Lotus Elan

Restoration of a '71 Sprint

PostPost by: Andy8421 » Wed Jun 15, 2022 6:36 am

I purchased my Sprint in 1987 from Tom Clarke with the intent of 'restoring it next year'. The car was 16 years old when I bought it, it is now over 50. It has been moved from garage to garage, and apart from the occasional bit of maintenance early on, I have done nothing done to it. It hasn't been on the road for many years. I joined this forum in 2011, the last time I got serious about restoring it. Hopefully I will make more progress this time around.

I have posted before about this car, so I will try to bring everything together in this thread with pictures along the way.

Progress so far:

1. I needed a new garage. I had a couple of cars in storage which was expensive, and needed to bring them home. The garage that was storing the mowers was going to be my workshop, so I needed more space. I live in a national park, and planning permission is difficult. Apparently the garage was going to be built in an 'ancient woodland' - in spite of there being no trees there. The garage became a lockdown project, and two years later is now built.

2. The garage that will store the car is in poor shape and needs work. It is watertight, but a summer project will be to put on a new roof. The concrete floor was too thin to support a lift, and I had promised myself a 2 post lift for the restoration. After a great deal of grief, I now have a solid area to support the lift, which I plan to fit today. If this is my last post, then the installation hasn't gone well.

Hopefully more to follow.

IMG_2931 (1).jpg and
The lift
68 Elan S3 HSCC Roadsports spec
71 Elan Sprint (to be restored)
32 Standard 12
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PostPost by: 661 » Wed Jun 15, 2022 10:20 am

Thread drift, I think I've been in this car.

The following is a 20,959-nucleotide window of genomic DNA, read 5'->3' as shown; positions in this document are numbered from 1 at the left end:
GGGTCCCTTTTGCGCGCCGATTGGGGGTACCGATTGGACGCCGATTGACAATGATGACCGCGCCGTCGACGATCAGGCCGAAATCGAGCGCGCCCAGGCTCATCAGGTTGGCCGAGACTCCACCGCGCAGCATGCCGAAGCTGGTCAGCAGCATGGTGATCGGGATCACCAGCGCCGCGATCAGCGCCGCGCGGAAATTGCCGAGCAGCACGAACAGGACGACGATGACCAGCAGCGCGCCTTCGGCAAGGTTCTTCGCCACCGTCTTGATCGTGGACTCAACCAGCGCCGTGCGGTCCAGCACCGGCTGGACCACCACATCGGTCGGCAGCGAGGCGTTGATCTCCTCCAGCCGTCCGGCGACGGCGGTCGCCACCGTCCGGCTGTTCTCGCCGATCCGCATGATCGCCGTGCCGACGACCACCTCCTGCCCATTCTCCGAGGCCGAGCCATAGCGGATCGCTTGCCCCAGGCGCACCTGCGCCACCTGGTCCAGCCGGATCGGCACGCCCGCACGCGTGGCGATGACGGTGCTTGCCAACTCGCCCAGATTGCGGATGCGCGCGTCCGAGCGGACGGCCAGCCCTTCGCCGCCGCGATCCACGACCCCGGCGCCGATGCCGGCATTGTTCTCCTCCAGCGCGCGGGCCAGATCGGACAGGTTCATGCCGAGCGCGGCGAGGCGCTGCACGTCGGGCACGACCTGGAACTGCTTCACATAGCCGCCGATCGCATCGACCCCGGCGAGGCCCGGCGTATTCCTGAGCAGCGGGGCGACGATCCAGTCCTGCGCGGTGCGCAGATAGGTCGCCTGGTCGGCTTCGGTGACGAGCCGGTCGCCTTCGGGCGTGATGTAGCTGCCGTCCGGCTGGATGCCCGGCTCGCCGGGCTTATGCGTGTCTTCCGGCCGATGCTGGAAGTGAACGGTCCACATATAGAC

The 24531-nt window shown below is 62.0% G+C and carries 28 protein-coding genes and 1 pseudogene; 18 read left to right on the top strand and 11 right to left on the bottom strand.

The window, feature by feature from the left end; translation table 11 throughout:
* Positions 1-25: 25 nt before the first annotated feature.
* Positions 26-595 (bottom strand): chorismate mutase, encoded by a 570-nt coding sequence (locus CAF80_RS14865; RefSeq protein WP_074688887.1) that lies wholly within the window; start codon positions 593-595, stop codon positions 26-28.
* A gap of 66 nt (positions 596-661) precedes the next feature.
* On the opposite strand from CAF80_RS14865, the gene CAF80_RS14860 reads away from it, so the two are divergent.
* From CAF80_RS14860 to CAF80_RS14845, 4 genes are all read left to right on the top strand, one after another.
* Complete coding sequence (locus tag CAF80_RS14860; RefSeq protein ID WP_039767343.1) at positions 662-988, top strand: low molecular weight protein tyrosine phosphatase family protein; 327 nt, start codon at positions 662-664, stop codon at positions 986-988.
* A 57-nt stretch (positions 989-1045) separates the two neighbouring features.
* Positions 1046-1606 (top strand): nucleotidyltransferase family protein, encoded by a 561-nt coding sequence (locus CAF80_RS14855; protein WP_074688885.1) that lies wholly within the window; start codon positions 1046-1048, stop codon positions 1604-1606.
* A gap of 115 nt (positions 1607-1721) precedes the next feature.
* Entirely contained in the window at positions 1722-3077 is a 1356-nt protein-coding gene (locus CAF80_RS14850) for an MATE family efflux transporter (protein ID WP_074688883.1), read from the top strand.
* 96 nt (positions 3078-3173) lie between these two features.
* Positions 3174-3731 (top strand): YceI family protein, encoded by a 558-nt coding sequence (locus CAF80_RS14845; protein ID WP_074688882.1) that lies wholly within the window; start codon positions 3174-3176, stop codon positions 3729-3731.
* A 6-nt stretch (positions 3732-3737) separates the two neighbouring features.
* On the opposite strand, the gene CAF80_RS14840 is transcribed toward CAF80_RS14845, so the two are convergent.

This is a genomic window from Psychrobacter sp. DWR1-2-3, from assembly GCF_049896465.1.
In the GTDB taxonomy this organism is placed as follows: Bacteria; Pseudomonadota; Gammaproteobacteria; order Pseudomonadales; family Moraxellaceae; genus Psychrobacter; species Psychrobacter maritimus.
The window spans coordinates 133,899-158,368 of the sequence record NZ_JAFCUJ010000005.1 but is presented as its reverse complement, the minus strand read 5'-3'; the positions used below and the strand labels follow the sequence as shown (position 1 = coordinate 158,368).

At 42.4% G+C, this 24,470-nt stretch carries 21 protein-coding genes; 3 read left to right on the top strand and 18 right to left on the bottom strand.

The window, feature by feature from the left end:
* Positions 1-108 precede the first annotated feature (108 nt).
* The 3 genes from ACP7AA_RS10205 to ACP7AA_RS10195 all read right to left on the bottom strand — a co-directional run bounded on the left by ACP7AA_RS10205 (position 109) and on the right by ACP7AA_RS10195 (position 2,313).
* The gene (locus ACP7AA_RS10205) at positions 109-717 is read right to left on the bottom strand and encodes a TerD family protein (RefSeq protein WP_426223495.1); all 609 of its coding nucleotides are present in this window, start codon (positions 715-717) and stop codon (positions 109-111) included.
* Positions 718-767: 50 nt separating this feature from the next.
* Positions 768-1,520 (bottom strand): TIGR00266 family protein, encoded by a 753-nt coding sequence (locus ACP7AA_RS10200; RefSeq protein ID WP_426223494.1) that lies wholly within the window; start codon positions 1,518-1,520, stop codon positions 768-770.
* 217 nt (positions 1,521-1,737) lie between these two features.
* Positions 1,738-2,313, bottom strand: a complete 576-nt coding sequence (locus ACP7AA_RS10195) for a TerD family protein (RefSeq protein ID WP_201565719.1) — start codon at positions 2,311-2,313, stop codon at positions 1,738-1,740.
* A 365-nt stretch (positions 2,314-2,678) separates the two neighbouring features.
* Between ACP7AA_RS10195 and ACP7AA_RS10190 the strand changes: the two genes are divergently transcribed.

I bought my S4 from Tom in about 1986 when he lived in Thornton Heath or Streatham
He then moved to Farnborough Kent, near where I was.
He helped out a lot with rebuilds, advice and breakdowns!
He had an S3 Esprit at the same time as what I believe to be your car. I believe yours had some wild cams ( L1s??)
Red over white?
Tom moved to Surrey I think, maybe Weybridge??? and I lost touch. I had heard he had had some ill health. I think it was Midland Bank he worked for
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PostPost by: ericbushby » Wed Jun 15, 2022 8:08 pm

Drifting a little further, Tom Clarke lived in Surrey and was restoring a Series 3 until he became ill and had to sell it.
He had done a lot of basic work on it.
It passed through the hands of two other owners including one who is active on this forum. They each did some work on it and then it came to me and I finished it.
Are they ever actually finished, I am still finding thinks to do after eleven years.
However I am pleased with it now and I hope Tom would be.
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PostPost by: 661 » Thu Jun 16, 2022 8:34 pm

If you have any long lost numbers for Tom I'd be obliged?
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PostPost by: Roland » Sat Jun 18, 2022 8:18 am

Andy,

I did a 2 post lift 2 years back, had loads of concrete depth and strength. However the concrete was fine with very small aggregate and I had trouble getting wedge anchor bolts to work. I changed to chemical anchor bolts.

If you are not using chemical anchors I would switch to them, I think they are probably a more reliable fix whatever concrete you have.